When I got my house painted three months back, the head painter suggested a new method of calculating his fees. Instead of charging by the man hour, which is how usually painters are charged, this guy proposed that we pay him by the square foot. Once all the work was done, he and I together measured up our house, and calculated his fee based on that.
And he had different slabs of rates, depending on whether we were using a single or a double coat, and there was a different rate for windows and grill work (there’s a lot of those in my house). This method of fee calculation was extremely convenient from my perspective as I didn’t have to run after the painters and make sure they were working. In the traditional model of hourly payment, you need to run after the workers and make sure they are working. If they take a tea break, they are wasting your money. If they are doing something slowly, again you are at a loss.
By hiring someone on a per man hour basis, what you are doing is to assume the risk of the fellow’s performance. You are effectively hiring a guy who you know little about and paying him by the hour. You have little idea as to what he can do in that time. You can’t do anything if he is too slow – he might just tell you that it is his natural speed. Time overruns in the project will result in cost overruns. All this forces you to micro-manage the entire project, and personally keep tab on the workers.
In this context, I am extremely surprised at the large number of companies, from McKinsey to Infosys, who charge clients on a per man-hour basis. From the service provider’s point of view, this serves the purpose of smoothing out revenue schemes. However, the way projects go, it’s not good at all. For reasons I had mentioned above, the clients have every incentive to sit on the heads of the service providers, and this might not be good at all from the point of view of the system efficiency.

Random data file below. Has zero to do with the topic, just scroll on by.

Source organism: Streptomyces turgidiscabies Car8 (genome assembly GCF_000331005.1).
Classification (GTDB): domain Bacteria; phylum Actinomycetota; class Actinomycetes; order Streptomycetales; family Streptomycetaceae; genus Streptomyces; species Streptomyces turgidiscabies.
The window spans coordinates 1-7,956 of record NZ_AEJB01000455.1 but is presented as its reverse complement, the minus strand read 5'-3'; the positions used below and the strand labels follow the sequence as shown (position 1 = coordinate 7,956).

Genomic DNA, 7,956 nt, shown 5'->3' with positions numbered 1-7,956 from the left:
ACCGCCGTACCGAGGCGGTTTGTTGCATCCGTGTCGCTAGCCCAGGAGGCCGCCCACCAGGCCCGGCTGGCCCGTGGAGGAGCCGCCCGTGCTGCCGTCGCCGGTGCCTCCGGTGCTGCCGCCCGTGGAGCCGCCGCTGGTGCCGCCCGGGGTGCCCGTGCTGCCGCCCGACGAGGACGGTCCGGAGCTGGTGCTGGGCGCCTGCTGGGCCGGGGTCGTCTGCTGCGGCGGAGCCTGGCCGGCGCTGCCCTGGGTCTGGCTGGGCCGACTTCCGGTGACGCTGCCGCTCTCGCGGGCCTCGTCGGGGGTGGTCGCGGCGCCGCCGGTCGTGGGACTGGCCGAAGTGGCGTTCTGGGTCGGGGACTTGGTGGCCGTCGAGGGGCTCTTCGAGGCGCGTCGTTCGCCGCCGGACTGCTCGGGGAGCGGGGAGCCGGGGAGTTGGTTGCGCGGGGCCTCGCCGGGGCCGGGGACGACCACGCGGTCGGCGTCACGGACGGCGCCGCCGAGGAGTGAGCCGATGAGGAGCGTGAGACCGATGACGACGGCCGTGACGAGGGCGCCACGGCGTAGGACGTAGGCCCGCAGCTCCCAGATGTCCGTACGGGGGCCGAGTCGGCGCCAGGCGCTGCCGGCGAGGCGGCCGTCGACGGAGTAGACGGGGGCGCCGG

Then, from the point of view of the employees of the service provider, there is no short-run incentive to be more efficient. Even in the longer term, gains due to efficiency are not easily recognized enough to benefit the employee who has put in additional effort to improve efficiency. This can lead to the system on the whole becoming more inefficient.
Another common problem is to under-sell projects. In other words, you underestimate the efforts needed to complete a project and subsequently quote a lower price. And when the accounting for the service provider is in terms of man hours, you find the employees in such projects (and irrespective of pricing regime, such projects are common) squeezed out.
The widespread use of this pricing regime shows an unwillingness on the part of the service providers to assume part of the risk in these projects. Given that most players follow the same regime, the client has no choice but to take all the risk on his own book. This may be good from the point of view of service provider, but I get the feeling that it is extremely suboptimal from the point of view of the entire system.